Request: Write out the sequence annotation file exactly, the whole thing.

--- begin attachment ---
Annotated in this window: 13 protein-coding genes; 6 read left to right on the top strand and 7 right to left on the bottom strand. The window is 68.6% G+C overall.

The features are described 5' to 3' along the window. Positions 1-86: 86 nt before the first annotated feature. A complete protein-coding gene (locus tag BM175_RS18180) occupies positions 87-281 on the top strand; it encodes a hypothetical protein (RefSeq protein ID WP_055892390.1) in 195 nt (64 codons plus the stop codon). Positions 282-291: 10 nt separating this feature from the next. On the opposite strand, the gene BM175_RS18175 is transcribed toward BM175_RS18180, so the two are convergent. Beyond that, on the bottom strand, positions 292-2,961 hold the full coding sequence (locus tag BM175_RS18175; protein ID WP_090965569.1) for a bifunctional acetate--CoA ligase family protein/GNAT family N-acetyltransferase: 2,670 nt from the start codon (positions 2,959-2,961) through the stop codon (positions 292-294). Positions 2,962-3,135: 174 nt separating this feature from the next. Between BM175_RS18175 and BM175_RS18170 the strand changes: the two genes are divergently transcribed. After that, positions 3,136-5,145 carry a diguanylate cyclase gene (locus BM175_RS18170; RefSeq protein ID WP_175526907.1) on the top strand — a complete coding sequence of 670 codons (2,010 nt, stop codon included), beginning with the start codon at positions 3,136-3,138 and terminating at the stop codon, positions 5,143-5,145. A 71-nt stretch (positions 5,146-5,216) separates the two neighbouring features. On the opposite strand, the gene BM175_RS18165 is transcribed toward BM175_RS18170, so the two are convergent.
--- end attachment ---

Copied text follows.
Annotated in this window: 13 protein-coding genes; 6 read left to right on the top strand and 7 right to left on the bottom strand. The window is 68.6% G+C overall.

The features are described 5' to 3' along the window. Positions 1-86: 86 nt before the first annotated feature. A complete protein-coding gene (locus tag BM175_RS18180) occupies positions 87-281 on the top strand; it encodes a hypothetical protein (RefSeq protein ID WP_055892390.1) in 195 nt (64 codons plus the stop codon). Positions 282-291: 10 nt separating this feature from the next. On the opposite strand, the gene BM175_RS18175 is transcribed toward BM175_RS18180, so the two are convergent. Beyond that, on the bottom strand, positions 292-2,961 hold the full coding sequence (locus tag BM175_RS18175; protein ID WP_090965569.1) for a bifunctional acetate--CoA ligase family protein/GNAT family N-acetyltransferase: 2,670 nt from the start codon (positions 2,959-2,961) through the stop codon (positions 292-294). Positions 2,962-3,135: 174 nt separating this feature from the next. Between BM175_RS18175 and BM175_RS18170 the strand changes: the two genes are divergently transcribed. After that, positions 3,136-5,145 carry a diguanylate cyclase gene (locus BM175_RS18170; RefSeq protein ID WP_175526907.1) on the top strand — a complete coding sequence of 670 codons (2,010 nt, stop codon included), beginning with the start codon at positions 3,136-3,138 and terminating at the stop codon, positions 5,143-5,145. A 71-nt stretch (positions 5,146-5,216) separates the two neighbouring features. On the opposite strand, the gene BM175_RS18165 is transcribed toward BM175_RS18170, so the two are convergent.